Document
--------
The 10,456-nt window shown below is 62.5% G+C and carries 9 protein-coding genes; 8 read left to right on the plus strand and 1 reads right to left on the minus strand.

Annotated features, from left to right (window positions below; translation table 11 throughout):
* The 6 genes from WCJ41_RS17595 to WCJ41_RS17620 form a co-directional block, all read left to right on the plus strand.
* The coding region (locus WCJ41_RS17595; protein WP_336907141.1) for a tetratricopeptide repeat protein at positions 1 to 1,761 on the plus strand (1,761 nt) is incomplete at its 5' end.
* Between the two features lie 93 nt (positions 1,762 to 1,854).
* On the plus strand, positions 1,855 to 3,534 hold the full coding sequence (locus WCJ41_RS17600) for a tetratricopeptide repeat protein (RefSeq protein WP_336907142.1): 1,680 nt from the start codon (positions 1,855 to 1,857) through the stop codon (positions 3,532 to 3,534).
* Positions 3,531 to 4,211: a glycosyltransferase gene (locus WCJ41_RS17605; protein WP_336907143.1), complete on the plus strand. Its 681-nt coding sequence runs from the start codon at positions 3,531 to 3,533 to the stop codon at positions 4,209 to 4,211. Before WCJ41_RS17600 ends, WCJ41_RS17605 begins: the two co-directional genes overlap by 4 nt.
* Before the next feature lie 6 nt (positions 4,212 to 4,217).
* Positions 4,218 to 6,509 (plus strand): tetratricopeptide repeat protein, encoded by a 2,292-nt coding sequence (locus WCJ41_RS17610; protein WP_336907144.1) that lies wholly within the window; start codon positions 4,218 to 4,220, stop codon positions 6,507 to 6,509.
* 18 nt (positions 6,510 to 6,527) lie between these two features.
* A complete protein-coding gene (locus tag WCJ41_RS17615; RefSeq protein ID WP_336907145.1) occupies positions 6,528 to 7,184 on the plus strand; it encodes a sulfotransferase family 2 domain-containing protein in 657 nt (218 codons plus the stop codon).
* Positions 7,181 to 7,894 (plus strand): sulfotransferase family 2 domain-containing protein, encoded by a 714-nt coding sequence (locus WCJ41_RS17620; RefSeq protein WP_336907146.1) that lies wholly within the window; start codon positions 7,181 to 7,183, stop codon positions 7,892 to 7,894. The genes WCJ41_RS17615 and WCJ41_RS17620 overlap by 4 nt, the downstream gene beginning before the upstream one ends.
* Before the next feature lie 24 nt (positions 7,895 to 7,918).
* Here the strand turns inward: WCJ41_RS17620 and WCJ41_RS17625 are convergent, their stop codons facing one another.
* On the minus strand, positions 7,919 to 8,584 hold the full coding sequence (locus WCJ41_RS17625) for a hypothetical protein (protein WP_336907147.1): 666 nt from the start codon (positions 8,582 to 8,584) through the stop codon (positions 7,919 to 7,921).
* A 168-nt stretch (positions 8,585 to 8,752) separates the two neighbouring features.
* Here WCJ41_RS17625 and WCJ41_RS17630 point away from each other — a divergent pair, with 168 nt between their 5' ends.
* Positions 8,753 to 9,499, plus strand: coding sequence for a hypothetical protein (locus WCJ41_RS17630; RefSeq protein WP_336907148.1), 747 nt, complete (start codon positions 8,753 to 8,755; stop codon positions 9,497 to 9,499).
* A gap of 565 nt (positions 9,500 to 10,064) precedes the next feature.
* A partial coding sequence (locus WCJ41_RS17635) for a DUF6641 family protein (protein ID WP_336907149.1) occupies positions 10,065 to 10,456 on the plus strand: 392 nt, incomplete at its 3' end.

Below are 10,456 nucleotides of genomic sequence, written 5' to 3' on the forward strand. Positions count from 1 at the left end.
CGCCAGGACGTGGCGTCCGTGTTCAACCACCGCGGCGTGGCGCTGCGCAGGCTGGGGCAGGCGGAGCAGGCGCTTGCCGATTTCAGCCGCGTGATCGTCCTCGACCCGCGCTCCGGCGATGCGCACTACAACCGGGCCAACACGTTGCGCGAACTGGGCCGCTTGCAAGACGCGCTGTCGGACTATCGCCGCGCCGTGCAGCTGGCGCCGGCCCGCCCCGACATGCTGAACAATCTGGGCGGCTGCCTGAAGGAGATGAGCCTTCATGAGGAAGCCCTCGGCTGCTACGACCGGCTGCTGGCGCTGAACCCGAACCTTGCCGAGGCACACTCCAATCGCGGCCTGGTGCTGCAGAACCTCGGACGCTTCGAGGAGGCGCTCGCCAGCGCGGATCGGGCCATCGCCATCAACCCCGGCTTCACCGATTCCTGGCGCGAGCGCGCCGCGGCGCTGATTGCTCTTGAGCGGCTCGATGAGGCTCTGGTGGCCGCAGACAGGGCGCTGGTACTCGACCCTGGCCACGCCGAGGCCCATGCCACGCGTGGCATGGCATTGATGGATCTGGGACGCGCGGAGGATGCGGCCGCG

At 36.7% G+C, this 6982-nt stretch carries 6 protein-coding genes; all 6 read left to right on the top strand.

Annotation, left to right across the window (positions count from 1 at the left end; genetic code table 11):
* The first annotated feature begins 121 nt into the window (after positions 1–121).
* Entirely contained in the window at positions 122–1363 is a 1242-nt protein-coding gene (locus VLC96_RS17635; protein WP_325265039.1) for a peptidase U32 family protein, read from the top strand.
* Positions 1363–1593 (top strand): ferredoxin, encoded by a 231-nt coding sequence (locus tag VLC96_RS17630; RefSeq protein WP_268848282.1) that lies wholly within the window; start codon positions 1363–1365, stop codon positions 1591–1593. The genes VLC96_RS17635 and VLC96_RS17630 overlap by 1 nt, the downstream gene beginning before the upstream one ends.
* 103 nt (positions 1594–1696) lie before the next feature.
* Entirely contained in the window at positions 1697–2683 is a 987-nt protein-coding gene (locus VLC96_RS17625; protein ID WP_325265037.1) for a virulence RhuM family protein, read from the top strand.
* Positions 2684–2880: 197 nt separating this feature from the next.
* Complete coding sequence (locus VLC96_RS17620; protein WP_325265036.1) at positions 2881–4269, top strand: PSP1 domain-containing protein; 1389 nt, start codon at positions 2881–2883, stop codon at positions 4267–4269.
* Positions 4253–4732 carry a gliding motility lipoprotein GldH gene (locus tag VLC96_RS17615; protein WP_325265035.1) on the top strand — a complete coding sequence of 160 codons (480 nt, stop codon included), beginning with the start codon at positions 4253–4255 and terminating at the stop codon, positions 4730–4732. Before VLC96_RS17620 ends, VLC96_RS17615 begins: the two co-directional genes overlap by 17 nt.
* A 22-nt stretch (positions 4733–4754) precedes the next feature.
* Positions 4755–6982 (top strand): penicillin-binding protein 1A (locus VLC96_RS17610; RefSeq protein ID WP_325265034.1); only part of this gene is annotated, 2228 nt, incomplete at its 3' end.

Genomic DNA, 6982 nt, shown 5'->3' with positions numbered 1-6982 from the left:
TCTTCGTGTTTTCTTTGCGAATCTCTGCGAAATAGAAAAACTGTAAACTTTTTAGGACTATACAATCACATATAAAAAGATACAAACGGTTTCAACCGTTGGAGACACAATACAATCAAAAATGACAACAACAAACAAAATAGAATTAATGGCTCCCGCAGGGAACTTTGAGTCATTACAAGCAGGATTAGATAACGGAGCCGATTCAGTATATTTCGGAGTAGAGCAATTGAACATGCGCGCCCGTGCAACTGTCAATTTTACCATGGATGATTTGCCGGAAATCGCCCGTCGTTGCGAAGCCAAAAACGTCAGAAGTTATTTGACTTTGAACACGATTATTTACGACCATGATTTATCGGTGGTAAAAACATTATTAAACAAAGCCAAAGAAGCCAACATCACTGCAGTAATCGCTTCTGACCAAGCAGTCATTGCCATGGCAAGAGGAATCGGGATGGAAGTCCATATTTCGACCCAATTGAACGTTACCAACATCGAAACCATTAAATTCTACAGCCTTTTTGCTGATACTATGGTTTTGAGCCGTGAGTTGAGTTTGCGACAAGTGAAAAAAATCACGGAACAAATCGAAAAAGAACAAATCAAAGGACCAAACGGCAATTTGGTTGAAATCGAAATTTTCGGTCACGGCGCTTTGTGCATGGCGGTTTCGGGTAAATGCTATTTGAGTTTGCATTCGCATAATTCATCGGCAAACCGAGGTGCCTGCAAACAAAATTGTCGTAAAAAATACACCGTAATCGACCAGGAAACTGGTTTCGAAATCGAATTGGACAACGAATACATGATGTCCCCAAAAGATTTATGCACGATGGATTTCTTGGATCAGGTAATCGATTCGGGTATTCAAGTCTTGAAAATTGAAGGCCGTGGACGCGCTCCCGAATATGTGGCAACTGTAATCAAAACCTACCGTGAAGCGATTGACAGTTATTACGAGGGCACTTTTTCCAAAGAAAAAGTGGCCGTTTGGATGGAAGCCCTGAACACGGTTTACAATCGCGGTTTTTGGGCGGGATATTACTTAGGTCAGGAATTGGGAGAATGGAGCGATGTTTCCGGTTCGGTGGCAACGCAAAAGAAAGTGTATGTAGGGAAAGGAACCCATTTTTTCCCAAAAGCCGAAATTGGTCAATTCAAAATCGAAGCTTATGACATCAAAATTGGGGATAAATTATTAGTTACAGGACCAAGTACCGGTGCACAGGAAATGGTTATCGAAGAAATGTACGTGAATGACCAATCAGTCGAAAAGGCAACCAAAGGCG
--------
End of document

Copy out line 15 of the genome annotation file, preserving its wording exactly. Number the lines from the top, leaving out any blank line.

* On the minus strand, positions 7,919 to 8,584 hold the full coding sequence (locus WCJ41_RS17625) for a hypothetical protein (protein WP_336907147.1): 666 nt from the start codon (positions 8,582 to 8,584) through the stop codon (positions 7,919 to 7,921).